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Betsy: Mother, Teacher, Doula, and Midwife

 I took a very circuitous route to becoming a midwife.  When I first went to college I didn’t have a strong pull toward any profession, but I did like to do art, so that became my major.  At one point, my grandfather pulled me aside and said, “Your grandmother was a teacher, your mother was a teacher and you should be a teacher, too.”  I know he meant well, but as a typical teen, I didn’t really like to follow unsolicited advice, so not only did I stick with art, I made sure not to become an art teacher. 
Fast forward to several years after graduation.  I was pregnant and knew the people to see when pregnant were midwives.  I sought out a group of midwives and saw them for my prenatal care.  At one point they asked if I planned to take a birth class, and steered me toward Bradley classes.  Within minutes of the start of the first class, I knew it was the right class for me, and I thought maybe someday I should teach it.  So when my daughter was 2 years old, I became a Bradley Method educator.  One of the first people to attend my class was a doula-in-training, who then convinced me to get certified as a doula through DONA, Int, which I did. I spent the next few years teaching and attending births as non-medical labor support in hospitals and homes. I was able to see care that rubbed me the wrong way, and care that I wanted to emulate, from OBs, family doctors and midwives.
 A few years later, I was dropping a book off to the house of a couple who were in my class, and the phone kept ringing, and one of them would go answer and come back.  At one point she was on the phone, and he started giving me the run-down of all the reasons I should become a midwife and not just stay with teaching and doula-ing.  Little did he know, the week before I had sent for and received information on a nearby midwifery program.  Later that week I stayed up all night talking with a friend, who told me essentially the same thing, but the all-night version.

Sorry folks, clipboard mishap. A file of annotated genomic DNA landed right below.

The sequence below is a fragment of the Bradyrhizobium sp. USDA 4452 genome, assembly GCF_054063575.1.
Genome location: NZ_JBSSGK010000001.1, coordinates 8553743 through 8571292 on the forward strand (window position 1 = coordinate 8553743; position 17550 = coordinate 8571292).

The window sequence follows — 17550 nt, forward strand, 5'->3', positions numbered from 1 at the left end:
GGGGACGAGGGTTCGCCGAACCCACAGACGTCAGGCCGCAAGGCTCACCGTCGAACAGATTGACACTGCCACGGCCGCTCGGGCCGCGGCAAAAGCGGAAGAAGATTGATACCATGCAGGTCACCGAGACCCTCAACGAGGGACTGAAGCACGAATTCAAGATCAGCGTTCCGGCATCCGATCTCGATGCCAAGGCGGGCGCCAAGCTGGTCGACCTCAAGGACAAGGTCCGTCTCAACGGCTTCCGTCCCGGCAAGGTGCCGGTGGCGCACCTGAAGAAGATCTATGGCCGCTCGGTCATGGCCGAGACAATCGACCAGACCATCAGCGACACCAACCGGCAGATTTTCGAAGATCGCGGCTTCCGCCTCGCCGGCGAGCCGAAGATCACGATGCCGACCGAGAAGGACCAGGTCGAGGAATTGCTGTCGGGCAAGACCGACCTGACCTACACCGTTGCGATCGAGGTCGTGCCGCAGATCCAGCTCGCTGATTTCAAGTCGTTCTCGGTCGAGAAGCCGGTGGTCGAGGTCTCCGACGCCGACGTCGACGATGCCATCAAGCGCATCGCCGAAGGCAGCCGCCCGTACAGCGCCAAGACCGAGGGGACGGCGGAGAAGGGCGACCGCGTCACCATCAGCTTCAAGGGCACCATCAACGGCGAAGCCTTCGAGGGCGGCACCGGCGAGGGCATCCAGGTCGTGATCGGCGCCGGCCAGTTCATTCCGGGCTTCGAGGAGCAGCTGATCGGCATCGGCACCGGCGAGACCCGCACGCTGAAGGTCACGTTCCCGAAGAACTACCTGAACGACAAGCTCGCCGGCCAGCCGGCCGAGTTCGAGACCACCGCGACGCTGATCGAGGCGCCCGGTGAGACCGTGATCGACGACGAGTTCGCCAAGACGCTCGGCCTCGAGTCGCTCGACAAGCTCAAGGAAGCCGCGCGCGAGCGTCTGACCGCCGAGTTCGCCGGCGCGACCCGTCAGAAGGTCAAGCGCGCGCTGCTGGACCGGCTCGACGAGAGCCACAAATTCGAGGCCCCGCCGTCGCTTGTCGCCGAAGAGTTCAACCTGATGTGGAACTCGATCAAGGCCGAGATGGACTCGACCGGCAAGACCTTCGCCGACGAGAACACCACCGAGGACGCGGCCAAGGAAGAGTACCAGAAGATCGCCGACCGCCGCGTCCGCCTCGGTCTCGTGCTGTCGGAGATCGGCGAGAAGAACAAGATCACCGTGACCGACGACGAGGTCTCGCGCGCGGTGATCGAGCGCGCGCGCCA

I worked through my fears (being in charge of 2 – TWO! – lives at the same time), applied, and was accepted to the midwifery program at the University of Illinois at Chicago. Since I had a BA but not in nursing, they first put me into a bridge program for 18 months where I studied nursing and was able to sit for my RN.  I then took three years to work through the masters program for midwifery, commuting back and forth, and working as an RN on labor/deliver/postpartum in South Haven, Michigan. 
When I finished school, I wanted to be a midwife in South Haven, because they took a very supportive approach to normal childbirth and supported women who wanted natural childbirth  (rather than telling a woman she didn’t have to be a martyr and “poo-poo-ing” her goal). Unfortunately the childbirth unit closed shortly after that. Fortunately, a friend in the birth world had visited Goshen Birth Center and told me she thought I’d be a good fit, and that I should check it out.  A friend who was a nurse at Goshen Hospital told me the community was midwife friendly, and that I should check things out.  So I did. 

The rest, as they say, is history.  I contacted GBC and Fairhaven without even knowing there was an open position.  But within a number of weeks, I was part of the team of midwives and doctors who are committed to providing their patients with patient-centered care, in both the in-hospital and out of hospital settings.  I spend my days seeing women across the lifespan, from first starting their periods to menopause and everything in between.  I see women for prenatal and postpartum care.  I spend days and nights supporting women in the amazing process of childbirth.  And through it all, one of my favorite things is to educate women to know more about themselves and how their bodies work and to help them make the best health decisions for themselves.  Grandpa was right, after all.  


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